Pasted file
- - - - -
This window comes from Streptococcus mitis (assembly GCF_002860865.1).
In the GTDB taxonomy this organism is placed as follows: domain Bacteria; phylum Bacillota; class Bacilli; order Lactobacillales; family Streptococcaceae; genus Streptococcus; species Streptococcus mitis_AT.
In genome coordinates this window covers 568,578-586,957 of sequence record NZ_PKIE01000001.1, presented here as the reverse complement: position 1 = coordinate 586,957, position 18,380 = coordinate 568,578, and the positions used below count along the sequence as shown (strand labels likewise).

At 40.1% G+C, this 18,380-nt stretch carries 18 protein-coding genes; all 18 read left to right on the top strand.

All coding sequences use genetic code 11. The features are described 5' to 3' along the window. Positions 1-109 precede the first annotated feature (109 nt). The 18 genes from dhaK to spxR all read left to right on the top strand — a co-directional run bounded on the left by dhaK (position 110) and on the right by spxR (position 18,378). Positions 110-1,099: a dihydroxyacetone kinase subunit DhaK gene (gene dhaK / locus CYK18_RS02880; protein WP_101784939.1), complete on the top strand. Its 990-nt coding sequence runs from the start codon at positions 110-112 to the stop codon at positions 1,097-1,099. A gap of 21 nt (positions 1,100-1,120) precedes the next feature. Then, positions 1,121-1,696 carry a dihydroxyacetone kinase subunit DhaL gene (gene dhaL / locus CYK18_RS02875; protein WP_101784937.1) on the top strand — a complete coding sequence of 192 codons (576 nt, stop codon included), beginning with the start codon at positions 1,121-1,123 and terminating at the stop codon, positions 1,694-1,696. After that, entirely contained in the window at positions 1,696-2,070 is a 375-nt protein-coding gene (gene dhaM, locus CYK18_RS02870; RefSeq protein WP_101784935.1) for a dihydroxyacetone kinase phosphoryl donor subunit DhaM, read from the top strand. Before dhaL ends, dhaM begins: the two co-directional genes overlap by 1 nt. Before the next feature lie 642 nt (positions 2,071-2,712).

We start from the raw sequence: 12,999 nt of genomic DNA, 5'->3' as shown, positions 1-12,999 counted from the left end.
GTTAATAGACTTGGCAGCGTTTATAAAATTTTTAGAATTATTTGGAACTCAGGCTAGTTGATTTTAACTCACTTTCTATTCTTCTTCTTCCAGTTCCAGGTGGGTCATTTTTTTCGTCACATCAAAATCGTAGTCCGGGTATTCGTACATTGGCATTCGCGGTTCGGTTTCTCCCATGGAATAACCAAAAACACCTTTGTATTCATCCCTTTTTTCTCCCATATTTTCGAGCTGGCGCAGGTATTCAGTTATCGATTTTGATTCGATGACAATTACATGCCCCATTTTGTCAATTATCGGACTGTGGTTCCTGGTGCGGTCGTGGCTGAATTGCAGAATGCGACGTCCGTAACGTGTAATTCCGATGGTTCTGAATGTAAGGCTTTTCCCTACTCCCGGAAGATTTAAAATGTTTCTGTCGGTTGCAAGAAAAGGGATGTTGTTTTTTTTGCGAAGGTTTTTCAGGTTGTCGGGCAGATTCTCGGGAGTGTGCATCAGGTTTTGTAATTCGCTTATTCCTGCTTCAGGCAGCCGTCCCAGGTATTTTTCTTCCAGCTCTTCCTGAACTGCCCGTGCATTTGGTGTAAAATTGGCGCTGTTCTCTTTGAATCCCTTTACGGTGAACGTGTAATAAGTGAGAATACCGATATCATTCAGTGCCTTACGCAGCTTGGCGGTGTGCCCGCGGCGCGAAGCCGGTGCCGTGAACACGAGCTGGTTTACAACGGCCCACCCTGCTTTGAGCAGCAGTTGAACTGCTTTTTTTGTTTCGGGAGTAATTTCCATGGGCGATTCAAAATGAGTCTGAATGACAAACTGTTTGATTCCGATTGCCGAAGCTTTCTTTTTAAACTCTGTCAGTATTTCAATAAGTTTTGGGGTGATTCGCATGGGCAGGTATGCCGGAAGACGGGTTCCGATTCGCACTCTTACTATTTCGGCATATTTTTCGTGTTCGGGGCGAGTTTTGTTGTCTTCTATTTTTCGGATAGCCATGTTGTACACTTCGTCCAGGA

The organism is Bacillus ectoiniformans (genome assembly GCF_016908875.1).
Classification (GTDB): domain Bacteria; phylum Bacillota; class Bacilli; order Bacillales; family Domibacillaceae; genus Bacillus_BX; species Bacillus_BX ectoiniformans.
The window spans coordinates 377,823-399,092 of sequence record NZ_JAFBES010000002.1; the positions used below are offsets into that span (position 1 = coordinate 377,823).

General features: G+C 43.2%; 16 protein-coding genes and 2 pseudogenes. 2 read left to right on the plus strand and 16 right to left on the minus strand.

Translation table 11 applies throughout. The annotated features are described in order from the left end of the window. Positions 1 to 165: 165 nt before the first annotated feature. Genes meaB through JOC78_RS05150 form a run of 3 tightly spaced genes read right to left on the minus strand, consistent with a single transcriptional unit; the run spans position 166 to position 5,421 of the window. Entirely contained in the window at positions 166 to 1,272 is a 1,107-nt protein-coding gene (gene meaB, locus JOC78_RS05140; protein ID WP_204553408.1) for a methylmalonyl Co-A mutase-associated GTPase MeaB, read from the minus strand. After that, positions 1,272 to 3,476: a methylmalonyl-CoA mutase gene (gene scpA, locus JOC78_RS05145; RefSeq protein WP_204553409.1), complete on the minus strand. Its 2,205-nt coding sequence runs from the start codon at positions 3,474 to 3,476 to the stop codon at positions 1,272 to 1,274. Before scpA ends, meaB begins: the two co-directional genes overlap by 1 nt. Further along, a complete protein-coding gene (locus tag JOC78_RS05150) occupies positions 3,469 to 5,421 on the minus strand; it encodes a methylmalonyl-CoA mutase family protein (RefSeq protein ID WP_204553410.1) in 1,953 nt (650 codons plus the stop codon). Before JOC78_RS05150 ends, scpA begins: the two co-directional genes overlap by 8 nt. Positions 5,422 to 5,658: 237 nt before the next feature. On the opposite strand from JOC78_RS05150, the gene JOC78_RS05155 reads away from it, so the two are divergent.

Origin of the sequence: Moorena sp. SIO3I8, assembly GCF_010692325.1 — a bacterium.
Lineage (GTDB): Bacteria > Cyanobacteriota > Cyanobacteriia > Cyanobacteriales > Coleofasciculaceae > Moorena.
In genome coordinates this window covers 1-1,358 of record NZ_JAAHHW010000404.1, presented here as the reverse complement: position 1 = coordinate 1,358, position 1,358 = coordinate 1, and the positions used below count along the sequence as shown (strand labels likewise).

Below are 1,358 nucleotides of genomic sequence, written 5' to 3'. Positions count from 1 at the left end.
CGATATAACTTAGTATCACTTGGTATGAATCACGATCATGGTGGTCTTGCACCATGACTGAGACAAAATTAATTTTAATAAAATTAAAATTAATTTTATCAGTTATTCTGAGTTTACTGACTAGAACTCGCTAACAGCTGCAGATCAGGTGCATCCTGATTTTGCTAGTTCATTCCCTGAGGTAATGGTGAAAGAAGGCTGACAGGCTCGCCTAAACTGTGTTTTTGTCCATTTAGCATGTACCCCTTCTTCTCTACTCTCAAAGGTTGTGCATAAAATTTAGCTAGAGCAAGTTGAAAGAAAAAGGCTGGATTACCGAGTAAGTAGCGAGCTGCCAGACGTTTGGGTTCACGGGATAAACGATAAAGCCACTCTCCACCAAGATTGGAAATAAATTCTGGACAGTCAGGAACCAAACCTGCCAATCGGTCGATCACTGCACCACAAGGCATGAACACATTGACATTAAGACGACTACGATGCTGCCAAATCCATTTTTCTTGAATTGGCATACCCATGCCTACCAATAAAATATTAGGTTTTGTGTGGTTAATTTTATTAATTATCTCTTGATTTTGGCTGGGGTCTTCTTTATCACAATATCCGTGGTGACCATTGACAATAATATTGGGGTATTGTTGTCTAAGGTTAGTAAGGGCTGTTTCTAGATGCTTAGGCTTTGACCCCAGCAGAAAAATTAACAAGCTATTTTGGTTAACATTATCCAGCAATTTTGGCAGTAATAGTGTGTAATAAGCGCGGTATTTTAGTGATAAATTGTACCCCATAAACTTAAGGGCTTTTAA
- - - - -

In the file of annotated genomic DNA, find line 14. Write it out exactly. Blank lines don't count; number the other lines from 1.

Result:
Lineage (GTDB): Bacteria > Cyanobacteriota > Cyanobacteriia > Cyanobacteriales > Coleofasciculaceae > Moorena.